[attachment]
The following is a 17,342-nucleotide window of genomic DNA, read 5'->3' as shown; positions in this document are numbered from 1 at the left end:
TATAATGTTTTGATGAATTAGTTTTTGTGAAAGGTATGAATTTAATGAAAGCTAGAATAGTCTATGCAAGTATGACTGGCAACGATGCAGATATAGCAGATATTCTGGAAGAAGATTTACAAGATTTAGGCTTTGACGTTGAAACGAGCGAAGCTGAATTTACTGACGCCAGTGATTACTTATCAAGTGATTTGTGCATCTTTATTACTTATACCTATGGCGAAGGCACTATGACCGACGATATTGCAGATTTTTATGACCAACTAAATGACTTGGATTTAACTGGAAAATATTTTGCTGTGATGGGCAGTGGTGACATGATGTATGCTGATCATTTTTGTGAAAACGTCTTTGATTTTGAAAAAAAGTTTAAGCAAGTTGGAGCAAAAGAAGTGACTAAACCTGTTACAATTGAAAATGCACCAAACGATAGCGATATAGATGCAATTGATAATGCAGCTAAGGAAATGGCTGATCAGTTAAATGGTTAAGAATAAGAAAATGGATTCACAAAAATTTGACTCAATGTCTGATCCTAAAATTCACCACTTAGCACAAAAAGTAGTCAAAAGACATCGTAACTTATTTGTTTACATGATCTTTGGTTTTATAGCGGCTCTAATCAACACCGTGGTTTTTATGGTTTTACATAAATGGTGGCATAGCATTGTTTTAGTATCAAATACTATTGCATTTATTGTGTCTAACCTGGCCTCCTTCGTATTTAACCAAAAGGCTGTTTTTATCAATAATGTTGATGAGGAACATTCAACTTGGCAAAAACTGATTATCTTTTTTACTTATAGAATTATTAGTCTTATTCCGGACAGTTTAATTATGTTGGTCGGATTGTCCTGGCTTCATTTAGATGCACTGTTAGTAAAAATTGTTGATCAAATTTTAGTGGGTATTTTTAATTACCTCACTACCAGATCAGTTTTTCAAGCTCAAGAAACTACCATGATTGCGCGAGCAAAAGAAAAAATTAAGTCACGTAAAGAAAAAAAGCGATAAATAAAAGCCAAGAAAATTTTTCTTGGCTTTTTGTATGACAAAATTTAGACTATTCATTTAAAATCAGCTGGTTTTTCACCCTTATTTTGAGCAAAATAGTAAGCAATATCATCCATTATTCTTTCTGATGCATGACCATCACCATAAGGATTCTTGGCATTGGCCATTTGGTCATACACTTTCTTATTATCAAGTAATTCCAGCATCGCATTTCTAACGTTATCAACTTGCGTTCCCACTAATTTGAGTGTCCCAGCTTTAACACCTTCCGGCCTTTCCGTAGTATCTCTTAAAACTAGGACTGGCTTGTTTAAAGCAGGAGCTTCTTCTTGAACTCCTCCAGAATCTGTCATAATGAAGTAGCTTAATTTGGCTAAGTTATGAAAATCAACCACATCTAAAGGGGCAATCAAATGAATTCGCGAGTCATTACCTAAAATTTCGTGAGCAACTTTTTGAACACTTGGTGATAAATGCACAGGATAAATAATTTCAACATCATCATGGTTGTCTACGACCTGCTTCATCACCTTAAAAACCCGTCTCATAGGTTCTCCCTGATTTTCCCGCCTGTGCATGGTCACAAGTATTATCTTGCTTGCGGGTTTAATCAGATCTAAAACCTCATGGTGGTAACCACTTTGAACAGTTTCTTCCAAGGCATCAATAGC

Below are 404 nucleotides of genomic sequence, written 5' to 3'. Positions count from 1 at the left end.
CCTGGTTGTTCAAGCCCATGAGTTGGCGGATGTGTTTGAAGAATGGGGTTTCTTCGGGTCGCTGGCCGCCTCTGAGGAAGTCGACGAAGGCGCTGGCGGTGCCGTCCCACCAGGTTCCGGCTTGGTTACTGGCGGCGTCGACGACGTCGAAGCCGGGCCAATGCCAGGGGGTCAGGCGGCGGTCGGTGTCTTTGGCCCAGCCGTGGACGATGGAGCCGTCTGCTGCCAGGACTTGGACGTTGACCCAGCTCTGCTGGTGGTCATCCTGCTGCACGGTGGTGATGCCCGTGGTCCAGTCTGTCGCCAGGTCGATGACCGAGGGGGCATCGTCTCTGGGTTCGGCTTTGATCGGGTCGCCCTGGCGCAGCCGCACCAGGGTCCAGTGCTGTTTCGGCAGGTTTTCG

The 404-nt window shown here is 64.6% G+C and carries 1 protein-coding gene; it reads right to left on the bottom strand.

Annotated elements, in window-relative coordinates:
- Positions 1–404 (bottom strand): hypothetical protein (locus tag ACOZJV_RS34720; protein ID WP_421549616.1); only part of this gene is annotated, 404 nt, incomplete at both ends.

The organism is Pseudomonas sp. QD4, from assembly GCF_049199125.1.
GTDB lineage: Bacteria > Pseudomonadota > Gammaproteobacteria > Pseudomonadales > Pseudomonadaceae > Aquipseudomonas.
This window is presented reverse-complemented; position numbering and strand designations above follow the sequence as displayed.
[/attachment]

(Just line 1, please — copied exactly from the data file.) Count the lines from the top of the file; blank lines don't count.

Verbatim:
The following is a 17,342-nucleotide window of genomic DNA, read 5'->3' as shown; positions in this document are numbered from 1 at the left end: